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In re Lee

Court of Appeals of Texas, Fourth District, San Antonio

August 7, 2019

IN RE Chandler Jay LEE

          Original Mandamus Proceeding [1]

          Sitting: Luz Elena D. Chapa, Justice Beth Watkins, Justice Liza A. Rodriguez, Justice

          MEMORANDUM OPINION

          Luz Elena D. Chapa, Justice

         During the pendency of a suit for modification of the parent-child relationship, the trial court entered temporary orders that lifted a geographical restriction imposed on the children's mother. Because we conclude the mother did not satisfy her statutory burden, we conditionally grant the petition for writ of mandamus.

         BACKGROUND

         Relator and the real party in interest are the divorced parents of three children. The middle child ("J.A.L.") has several severe physical disabilities. Under the July 11, 2018 divorce decree, the parents were appointed joint managing conservators of the children and the mother (hereinafter, "Natalie") was given the exclusive right to designate the children's primary residence. However, the decree required the children's primary residence to be within the North East Independent School District.[2] Under the decree, relator was required to move from Guadalupe County to the North East Independent School District in Bexar County by June 1, 2019 or the geographical restriction would be lifted. Relator complied with the decree and moved to a house approximately a half mile from the children's school by the end of May 2019. Relator also was required to pay child support.

         On March 6, 2019, Natalie filed an original petition to modify the parent-child relationship. In her petition, Natalie asked the divorce decree be modified to deny relator access to the children or allow only supervised access. Natalie alleged relator "has a history or pattern of past or present child neglect or physical abuse directed against" J.A.L. Natalie requested temporary orders appointing her sole managing conservator and appointing relator temporary possessory conservator. On that same date, Natalie also filed a motion for temporary orders asking she be appointed temporary sole managing conservator, relator be denied access to the children or allowed only supervised access, and relator be ordered to pay child support. Relator filed an answer and a counter-petition to modify the parent-child relationship.

         The trial court conducted a hearing on May 8, 2019 at which time Natalie asked the court to lift the geographical restriction to allow her and the children to move to Florida. On June 28, 2019, the trial court signed temporary orders that, among other things, lifted the geographical restriction. On June 28, relator filed his petition for writ of mandamus and a motion for emergency relief in which he stated his summer visitation would end on July 7, 2019 at which time he believed Natalie would move with the children to Florida. This court issued a stay and requested a response. Natalie filed a response, to which relator replied.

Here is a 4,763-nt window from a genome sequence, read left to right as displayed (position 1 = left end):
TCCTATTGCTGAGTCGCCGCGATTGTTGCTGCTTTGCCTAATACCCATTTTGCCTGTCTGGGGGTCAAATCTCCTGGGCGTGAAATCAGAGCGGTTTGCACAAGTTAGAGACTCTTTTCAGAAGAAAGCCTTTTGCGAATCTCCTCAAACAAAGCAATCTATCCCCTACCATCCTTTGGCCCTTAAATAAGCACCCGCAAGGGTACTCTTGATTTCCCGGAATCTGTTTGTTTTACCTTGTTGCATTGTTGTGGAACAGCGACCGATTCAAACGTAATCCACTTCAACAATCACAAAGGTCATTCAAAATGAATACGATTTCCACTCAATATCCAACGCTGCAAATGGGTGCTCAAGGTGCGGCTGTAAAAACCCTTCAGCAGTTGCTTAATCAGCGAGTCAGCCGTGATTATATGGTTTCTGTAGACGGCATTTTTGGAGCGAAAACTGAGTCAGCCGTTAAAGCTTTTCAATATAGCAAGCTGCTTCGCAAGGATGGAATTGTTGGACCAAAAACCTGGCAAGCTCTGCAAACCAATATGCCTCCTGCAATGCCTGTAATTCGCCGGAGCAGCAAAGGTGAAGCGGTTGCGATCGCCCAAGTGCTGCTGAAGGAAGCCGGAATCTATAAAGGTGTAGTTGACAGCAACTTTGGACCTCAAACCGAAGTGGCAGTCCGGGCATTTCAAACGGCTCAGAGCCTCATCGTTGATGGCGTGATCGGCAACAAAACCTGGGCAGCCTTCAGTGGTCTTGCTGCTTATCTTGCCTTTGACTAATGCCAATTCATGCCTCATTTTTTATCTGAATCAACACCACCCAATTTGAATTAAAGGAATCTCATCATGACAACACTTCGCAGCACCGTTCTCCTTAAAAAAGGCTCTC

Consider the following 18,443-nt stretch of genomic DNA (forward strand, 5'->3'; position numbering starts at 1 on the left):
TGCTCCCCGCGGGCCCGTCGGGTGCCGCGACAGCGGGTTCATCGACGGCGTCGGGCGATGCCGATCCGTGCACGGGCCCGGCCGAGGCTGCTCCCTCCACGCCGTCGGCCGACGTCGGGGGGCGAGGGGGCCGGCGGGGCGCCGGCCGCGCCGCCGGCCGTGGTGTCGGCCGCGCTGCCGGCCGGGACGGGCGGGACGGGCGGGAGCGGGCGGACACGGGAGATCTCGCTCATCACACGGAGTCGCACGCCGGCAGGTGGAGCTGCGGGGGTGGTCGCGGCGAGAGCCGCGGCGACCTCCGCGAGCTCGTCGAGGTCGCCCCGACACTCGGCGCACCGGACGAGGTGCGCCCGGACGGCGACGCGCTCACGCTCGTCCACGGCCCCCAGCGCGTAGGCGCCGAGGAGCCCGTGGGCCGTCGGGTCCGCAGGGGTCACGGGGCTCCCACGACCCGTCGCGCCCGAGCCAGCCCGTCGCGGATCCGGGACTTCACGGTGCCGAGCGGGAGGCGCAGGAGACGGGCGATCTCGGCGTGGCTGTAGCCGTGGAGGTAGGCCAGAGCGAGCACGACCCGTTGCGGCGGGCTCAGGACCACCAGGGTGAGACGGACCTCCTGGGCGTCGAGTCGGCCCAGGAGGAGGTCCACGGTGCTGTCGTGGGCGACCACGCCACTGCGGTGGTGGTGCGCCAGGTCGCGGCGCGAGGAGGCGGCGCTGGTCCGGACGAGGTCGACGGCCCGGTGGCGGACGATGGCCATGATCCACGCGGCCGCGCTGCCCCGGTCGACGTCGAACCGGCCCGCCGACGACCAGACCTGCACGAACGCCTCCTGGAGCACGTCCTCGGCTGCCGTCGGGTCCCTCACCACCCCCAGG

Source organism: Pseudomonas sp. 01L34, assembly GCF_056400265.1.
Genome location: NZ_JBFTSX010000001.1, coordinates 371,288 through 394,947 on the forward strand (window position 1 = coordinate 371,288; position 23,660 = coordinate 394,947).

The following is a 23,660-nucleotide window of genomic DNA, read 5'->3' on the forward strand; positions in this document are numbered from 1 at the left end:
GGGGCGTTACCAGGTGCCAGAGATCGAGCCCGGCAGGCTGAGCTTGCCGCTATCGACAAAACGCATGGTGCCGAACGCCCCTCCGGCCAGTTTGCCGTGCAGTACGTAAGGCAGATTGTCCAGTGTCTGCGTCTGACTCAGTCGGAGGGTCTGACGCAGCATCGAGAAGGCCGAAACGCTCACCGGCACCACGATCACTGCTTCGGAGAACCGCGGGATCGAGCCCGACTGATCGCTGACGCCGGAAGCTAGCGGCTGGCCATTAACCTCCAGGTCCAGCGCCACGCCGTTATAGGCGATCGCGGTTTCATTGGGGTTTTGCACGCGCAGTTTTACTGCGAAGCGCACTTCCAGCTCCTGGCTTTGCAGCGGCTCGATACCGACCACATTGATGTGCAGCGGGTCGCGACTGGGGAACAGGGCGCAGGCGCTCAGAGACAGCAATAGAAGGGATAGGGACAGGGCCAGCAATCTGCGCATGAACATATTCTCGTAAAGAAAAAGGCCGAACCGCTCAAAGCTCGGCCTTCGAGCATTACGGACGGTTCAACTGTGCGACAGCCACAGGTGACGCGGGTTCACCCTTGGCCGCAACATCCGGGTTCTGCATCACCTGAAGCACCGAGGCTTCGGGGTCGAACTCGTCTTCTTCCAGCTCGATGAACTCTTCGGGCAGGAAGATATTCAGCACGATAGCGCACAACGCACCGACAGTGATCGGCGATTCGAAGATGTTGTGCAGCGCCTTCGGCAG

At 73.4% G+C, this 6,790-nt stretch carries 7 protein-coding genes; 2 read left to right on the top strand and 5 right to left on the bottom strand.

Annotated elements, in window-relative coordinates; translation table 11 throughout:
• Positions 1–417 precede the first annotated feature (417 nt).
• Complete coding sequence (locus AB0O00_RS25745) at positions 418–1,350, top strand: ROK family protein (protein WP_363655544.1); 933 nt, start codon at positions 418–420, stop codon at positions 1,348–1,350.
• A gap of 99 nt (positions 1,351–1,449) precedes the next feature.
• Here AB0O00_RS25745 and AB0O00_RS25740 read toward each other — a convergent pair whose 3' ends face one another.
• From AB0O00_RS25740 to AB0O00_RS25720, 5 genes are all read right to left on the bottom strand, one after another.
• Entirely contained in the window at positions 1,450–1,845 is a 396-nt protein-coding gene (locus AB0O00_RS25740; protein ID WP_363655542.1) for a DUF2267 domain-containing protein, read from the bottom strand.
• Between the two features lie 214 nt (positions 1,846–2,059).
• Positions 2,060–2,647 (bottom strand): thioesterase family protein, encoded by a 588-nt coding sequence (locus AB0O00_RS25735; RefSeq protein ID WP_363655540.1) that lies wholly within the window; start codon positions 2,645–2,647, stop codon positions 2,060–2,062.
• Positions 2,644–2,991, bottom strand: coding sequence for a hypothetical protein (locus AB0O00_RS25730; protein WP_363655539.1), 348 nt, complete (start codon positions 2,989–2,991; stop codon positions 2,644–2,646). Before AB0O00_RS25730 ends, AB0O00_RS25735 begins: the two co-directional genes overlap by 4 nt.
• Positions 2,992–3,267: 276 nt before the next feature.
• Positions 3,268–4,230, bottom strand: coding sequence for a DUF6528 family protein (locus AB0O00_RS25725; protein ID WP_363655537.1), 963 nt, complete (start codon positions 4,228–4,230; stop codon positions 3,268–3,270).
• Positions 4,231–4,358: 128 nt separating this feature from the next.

STANDARD OF REVIEW

         Mandamus is an extraordinary remedy that will issue only to correct a clear abuse of discretion when there is no other adequate remedy at law. In re Sw. Bell Tel. Co., L.P., 235 S.W.3d 619, 623 (Tex. 2007) (orig. proceeding). "A trial court has no 'discretion' in determining what the law is or applying the law to the facts. Thus, a clear failure by the trial court to analyze or apply the law correctly will constitute an abuse of discretion, and may result in appellate reversal by extraordinary writ." Walker v. Packer, 827 S.W.2d 833, 840 (Tex. 1992) (orig. proceeding). Also, legal and factual sufficiency challenges to the evidence are relevant factors in assessing whether the trial court abused its discretion. In re Rogers, 370 S.W.3d 443, 445 (Tex. App.-Austin 2012, orig. proceeding). "Thus where, as here, an abuse-of-discretion standard applies, we must engage in a two-pronged inquiry, asking (1) whether the trial court had sufficient information on which to exercise its discretion; and, if so, (2) whether the trial court erred in its application of discretion based on that information." Id.

         Because temporary orders in suits affecting the parent-child relationship are not appealable, a petition for writ of mandamus is an appropriate means to challenge them. Dancy v. Daggett, 815 S.W.2d 548, 549 (Tex. 1991) (orig. proceeding) (per curiam); In re Herring, 221 S.W.3d 729, 730 (Tex. App.-San Antonio 2007, orig. proceeding).

         ANALYSIS

         The Texas Family Code provides, in relevant part, as follows:

While a suit for modification is pending, the court may not render a temporary order that has the effect of creating a designation, or changing the designation, of the person who has the exclusive right to designate the primary residence of the child, or the effect of creating a geographic area, or changing or eliminating the geographic area, within which a conservator must maintain the child's primary residence, under the final order unless the temporary order is in the best interest of the child and the order is necessary ...

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